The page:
Spell brings us on an impromptu journey: after Benny Miller’s fiancée passes away unexpectedly, he gets on a plane to Iceland with no plans in mind. What Benny (Barak Hardley) doesn’t know yet is that the people he will meet have a plan in store for him. He’s ill-prepared for where his journey might take him, but as he realizes that his trip might provide him with the answers he’s looking for, he carries on willingly across the captivating Icelandic landscape.
Benny has Obsessive-Compulsive Disorder; his compulsions get him some weird looks in the Icelandic Phallological Museum in Reykjavik after he licks a small sculpture of a penis, and it’s clear that he feels shame for not being able to control himself. Moments like this are funny, but Spell prompts us to ask ourselves if we should really be laughing. Benny is really struggling, and Barak Hardley (who also wrote the film) portrays moments like this with a quiet hurt and self-consciousness.
As Benny loses his ability to control his compulsions, he realizes he’s out of his medication. This leads him to self-medicate at a bar, where he meets a group of people including the beautiful Inga (Birna Rún Eiríksdóttir). Everything starts to look up for Benny; he’s on vacation, he’s making cool friends, he’s about to get laid. However, Inga’s got some possibly sinister, and definitely unexpected, plans in mind for him.
Before stopping at the bar, Benny visits the Museum of Icelandic Sorcery and Witchcraft. Here, he’s introduced to the story of Loftur, an ancient wizard who was working to craft a spell to resurrect the dead. When Benny’s out with Inga later, she dares him to get a tattoo; he ends up getting Loftur’s rune on his chest. At this point in the film, it’s easy to sense where this is going. Even though some of the plot points may be a bit predictable, there’s no shortage of intrigue and mystique.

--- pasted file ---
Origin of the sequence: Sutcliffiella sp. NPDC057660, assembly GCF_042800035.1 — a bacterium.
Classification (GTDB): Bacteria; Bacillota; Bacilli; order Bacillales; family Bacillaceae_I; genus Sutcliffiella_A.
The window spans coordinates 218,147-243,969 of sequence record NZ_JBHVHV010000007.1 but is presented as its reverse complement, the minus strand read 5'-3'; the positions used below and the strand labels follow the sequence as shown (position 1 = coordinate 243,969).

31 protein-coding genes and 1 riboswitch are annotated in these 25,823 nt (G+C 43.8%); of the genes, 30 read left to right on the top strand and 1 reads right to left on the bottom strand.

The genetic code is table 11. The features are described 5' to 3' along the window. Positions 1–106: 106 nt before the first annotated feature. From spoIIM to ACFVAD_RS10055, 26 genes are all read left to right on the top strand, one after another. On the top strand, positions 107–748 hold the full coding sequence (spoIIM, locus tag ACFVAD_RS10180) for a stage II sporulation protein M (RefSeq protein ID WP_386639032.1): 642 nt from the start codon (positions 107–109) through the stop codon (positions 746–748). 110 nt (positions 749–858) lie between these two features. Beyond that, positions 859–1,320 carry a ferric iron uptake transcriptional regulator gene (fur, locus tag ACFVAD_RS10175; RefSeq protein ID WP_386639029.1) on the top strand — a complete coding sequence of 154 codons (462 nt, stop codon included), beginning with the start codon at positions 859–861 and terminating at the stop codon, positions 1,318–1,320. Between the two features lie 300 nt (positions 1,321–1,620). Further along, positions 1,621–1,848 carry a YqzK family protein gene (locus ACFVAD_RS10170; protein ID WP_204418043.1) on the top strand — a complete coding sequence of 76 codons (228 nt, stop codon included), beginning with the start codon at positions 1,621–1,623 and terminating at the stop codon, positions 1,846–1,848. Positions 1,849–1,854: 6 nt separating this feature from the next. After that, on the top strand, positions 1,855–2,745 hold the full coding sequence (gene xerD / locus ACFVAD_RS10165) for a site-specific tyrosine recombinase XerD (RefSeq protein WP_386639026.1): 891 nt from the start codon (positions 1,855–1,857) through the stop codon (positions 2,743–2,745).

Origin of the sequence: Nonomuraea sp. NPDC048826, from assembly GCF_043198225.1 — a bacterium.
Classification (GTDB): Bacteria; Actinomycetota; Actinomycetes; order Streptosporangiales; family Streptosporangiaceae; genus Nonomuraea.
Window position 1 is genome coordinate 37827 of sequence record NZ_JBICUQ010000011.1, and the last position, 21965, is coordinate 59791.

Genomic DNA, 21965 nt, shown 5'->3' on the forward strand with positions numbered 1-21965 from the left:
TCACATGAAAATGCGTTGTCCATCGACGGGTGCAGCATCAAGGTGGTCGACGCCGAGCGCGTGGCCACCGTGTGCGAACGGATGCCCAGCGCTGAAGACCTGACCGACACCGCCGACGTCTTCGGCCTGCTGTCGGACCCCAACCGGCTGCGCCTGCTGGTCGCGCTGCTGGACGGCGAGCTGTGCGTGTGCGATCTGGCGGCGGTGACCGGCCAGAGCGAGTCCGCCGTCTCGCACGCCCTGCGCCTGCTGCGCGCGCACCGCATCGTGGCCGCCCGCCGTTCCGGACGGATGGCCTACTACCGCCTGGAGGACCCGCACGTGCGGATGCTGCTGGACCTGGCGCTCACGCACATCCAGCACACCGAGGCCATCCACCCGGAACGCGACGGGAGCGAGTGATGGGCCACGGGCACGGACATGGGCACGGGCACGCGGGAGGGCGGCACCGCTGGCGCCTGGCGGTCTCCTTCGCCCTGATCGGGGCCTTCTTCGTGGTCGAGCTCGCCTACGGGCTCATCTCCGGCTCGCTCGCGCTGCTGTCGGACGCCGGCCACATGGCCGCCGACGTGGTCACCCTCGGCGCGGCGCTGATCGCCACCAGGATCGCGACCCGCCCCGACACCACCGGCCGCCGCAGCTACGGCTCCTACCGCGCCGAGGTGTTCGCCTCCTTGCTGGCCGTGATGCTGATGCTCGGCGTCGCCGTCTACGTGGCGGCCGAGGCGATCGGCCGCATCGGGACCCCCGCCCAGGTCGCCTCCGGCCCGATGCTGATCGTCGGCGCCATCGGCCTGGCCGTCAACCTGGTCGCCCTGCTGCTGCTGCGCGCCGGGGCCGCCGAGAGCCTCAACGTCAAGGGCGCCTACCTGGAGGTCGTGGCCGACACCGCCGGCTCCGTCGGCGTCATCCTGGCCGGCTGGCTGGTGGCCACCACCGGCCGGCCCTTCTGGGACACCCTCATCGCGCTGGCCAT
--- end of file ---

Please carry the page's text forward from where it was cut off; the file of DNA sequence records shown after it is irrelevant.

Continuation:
Benny’s adventure really begins after he wakes up to realize Inga has left him alone in bed, and she’s taken some weird stuff from him. In an attempt to keep on keepin’ on, he meets up with the local private tour guide Inga and her friends recommended, the curmudgeonly Steindór (Magnús Jónsson). Moments between Benny and Steindór are some of the best and funniest in the film. Benny’s fun and goofy attitude annoys the hell out of Steindór, and it’s really amusing to watch the two of them interact.
Spell is as beautiful as it is suspenseful as Steindór leads Benny on a journey through some truly breathtaking Icelandic landscapes. It’s also as sad as it is darkly comedic; we get quick flashbacks of what happened to Benny’s fiancée Jess (Jackie Tohn). At only 87 minutes long, Spell wastes no time with these flashbacks — we’re only given the minimum information necessary to piece together what happened. We know Benny is devastated by what happened to Jess, but the film doesn’t linger too long on the past. Instead, we’re propelled forward with Benny on this quirky hero’s journey. Between Benny’s grief for his fiancée and his increasing compulsive thoughts, we can’t be sure if Benny is in a mental downward spiral, or if he really is finding the magic spoken of in Icelandic folklore.
Benny’s exploration of his grief and his longing for control over his compulsions amongst Reykjavik, glaciers, and hot springs, is a bittersweet and enjoyable experience. It’s the kind of film that I’ll look back on wistfully, almost wishing it was my own vacation. Maybe a few years from now, I’ll see a traditional Icelandic wool sweater, and think, ‘I wonder how Steindór’s doing?”. Okay, probably not, but this sweet and melancholic story should not be over-looked.
Spell is now streaming on Amazon Prime.
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